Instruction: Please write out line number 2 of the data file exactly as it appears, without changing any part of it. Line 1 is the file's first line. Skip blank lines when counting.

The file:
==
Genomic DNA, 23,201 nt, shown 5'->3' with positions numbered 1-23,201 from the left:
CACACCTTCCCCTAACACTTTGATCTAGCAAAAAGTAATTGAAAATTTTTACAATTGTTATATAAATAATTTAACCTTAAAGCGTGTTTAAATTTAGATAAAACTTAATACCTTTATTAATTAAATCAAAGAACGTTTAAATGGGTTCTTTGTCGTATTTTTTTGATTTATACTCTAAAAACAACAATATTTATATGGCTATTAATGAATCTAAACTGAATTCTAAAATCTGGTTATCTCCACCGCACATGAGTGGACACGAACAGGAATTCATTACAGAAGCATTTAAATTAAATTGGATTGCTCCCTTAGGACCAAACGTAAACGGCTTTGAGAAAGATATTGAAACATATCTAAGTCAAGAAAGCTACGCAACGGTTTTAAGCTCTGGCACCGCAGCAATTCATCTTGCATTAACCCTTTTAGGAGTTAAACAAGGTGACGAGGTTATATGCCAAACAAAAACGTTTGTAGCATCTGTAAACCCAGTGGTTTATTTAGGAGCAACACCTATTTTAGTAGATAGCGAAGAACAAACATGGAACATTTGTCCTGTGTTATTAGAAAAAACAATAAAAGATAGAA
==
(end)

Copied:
CACACCTTCCCCTAACACTTTGATCTAGCAAAAAGTAATTGAAAATTTTTACAATTGTTATATAAATAATTTAACCTTAAAGCGTGTTTAAATTTAGATAAAACTTAATACCTTTATTAATTAAATCAAAGAACGTTTAAATGGGTTCTTTGTCGTATTTTTTTGATTTATACTCTAAAAACAACAATATTTATATGGCTATTAATGAATCTAAACTGAATTCTAAAATCTGGTTATCTCCACCGCACATGAGTGGACACGAACAGGAATTCATTACAGAAGCATTTAAATTAAATTGGATTGCTCCCTTAGGACCAAACGTAAACGGCTTTGAGAAAGATATTGAAACATATCTAAGTCAAGAAAGCTACGCAACGGTTTTAAGCTCTGGCACCGCAGCAATTCATCTTGCATTAACCCTTTTAGGAGTTAAACAAGGTGACGAGGTTATATGCCAAACAAAAACGTTTGTAGCATCTGTAAACCCAGTGGTTTATTTAGGAGCAACACCTATTTTAGTAGATAGCGAAGAACAAACATGGAACATTTGTCCTGTGTTATTAGAAAAAACAATAAAAGATAGAA